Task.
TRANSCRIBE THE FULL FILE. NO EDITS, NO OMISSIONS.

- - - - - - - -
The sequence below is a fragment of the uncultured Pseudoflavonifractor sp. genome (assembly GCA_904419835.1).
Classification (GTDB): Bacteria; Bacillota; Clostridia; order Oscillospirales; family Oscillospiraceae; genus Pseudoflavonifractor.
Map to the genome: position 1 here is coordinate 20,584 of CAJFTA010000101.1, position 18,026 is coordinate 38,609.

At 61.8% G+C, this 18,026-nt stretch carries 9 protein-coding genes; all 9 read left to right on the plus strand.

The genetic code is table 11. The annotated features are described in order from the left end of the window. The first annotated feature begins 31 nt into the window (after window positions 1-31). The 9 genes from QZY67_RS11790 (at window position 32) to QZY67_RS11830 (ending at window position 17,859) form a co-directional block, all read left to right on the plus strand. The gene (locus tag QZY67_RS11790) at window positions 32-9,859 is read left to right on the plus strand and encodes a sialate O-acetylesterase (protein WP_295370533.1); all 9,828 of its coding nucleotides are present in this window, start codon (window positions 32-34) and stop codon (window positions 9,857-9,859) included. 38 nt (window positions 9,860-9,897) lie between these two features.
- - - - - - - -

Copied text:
The sequence below is a fragment of the uncultured Pseudoflavonifractor sp. genome (assembly GCA_904419835.1).
Classification (GTDB): Bacteria; Bacillota; Clostridia; order Oscillospirales; family Oscillospiraceae; genus Pseudoflavonifractor.
Map to the genome: position 1 here is coordinate 20,584 of CAJFTA010000101.1, position 18,026 is coordinate 38,609.

At 61.8% G+C, this 18,026-nt stretch carries 9 protein-coding genes; all 9 read left to right on the plus strand.

The genetic code is table 11. The annotated features are described in order from the left end of the window. The first annotated feature begins 31 nt into the window (after window positions 1-31). The 9 genes from QZY67_RS11790 (at window position 32) to QZY67_RS11830 (ending at window position 17,859) form a co-directional block, all read left to right on the plus strand. The gene (locus tag QZY67_RS11790) at window positions 32-9,859 is read left to right on the plus strand and encodes a sialate O-acetylesterase (protein WP_295370533.1); all 9,828 of its coding nucleotides are present in this window, start codon (window positions 32-34) and stop codon (window positions 9,857-9,859) included. 38 nt (window positions 9,860-9,897) lie between these two features.